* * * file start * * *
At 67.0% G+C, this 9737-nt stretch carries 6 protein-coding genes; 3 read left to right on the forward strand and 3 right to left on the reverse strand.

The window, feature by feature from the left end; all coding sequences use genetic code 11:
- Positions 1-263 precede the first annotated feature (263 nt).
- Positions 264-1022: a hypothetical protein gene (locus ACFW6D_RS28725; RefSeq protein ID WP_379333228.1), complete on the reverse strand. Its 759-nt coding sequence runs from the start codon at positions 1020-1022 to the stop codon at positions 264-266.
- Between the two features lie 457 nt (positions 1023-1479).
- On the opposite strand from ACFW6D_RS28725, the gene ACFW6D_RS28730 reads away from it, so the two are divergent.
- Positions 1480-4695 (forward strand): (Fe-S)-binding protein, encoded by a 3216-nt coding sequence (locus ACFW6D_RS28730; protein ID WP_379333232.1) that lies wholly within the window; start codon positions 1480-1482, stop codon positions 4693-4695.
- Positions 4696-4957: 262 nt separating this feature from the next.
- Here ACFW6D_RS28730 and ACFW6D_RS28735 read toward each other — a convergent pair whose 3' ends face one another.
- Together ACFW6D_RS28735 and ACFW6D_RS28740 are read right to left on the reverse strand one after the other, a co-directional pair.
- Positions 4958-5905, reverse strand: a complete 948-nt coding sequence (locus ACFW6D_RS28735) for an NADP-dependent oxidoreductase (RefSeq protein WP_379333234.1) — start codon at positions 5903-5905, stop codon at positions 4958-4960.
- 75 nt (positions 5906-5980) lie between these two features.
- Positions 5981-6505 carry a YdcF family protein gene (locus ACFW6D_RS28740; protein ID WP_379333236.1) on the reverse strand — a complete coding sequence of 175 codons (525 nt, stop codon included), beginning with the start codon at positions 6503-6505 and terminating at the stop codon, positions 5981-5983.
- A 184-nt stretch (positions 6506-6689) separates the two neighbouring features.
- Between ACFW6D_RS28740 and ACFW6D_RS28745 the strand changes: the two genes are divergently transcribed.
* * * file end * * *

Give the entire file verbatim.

At 67.0% G+C, this 9737-nt stretch carries 6 protein-coding genes; 3 read left to right on the forward strand and 3 right to left on the reverse strand.

The window, feature by feature from the left end; all coding sequences use genetic code 11:
- Positions 1-263 precede the first annotated feature (263 nt).
- Positions 264-1022: a hypothetical protein gene (locus ACFW6D_RS28725; RefSeq protein ID WP_379333228.1), complete on the reverse strand. Its 759-nt coding sequence runs from the start codon at positions 1020-1022 to the stop codon at positions 264-266.
- Between the two features lie 457 nt (positions 1023-1479).
- On the opposite strand from ACFW6D_RS28725, the gene ACFW6D_RS28730 reads away from it, so the two are divergent.
- Positions 1480-4695 (forward strand): (Fe-S)-binding protein, encoded by a 3216-nt coding sequence (locus ACFW6D_RS28730; protein ID WP_379333232.1) that lies wholly within the window; start codon positions 1480-1482, stop codon positions 4693-4695.
- Positions 4696-4957: 262 nt separating this feature from the next.
- Here ACFW6D_RS28730 and ACFW6D_RS28735 read toward each other — a convergent pair whose 3' ends face one another.
- Together ACFW6D_RS28735 and ACFW6D_RS28740 are read right to left on the reverse strand one after the other, a co-directional pair.
- Positions 4958-5905, reverse strand: a complete 948-nt coding sequence (locus ACFW6D_RS28735) for an NADP-dependent oxidoreductase (RefSeq protein WP_379333234.1) — start codon at positions 5903-5905, stop codon at positions 4958-4960.
- 75 nt (positions 5906-5980) lie between these two features.
- Positions 5981-6505 carry a YdcF family protein gene (locus ACFW6D_RS28740; protein ID WP_379333236.1) on the reverse strand — a complete coding sequence of 175 codons (525 nt, stop codon included), beginning with the start codon at positions 6503-6505 and terminating at the stop codon, positions 5981-5983.
- A 184-nt stretch (positions 6506-6689) separates the two neighbouring features.
- Between ACFW6D_RS28740 and ACFW6D_RS28745 the strand changes: the two genes are divergently transcribed.